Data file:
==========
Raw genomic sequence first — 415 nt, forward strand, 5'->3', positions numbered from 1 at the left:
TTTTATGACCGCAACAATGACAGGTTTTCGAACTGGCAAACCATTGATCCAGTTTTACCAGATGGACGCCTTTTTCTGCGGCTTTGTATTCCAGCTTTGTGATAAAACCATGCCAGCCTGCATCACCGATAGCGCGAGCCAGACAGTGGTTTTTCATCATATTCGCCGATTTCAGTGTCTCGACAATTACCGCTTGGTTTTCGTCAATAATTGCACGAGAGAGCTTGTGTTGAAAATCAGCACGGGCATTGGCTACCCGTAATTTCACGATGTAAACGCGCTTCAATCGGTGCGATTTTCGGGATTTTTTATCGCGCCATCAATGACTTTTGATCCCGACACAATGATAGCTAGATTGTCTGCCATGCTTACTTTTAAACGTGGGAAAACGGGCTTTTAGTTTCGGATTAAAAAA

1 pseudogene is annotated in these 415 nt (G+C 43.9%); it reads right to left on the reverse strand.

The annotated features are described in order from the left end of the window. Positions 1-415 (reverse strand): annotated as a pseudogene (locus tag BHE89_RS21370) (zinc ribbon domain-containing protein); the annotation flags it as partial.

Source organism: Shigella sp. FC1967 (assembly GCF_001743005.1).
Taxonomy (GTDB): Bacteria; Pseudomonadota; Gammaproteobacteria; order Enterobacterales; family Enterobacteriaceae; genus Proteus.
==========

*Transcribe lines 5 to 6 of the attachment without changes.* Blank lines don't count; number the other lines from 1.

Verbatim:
Source organism: Shigella sp. FC1967 (assembly GCF_001743005.1).
Taxonomy (GTDB): Bacteria; Pseudomonadota; Gammaproteobacteria; order Enterobacterales; family Enterobacteriaceae; genus Proteus.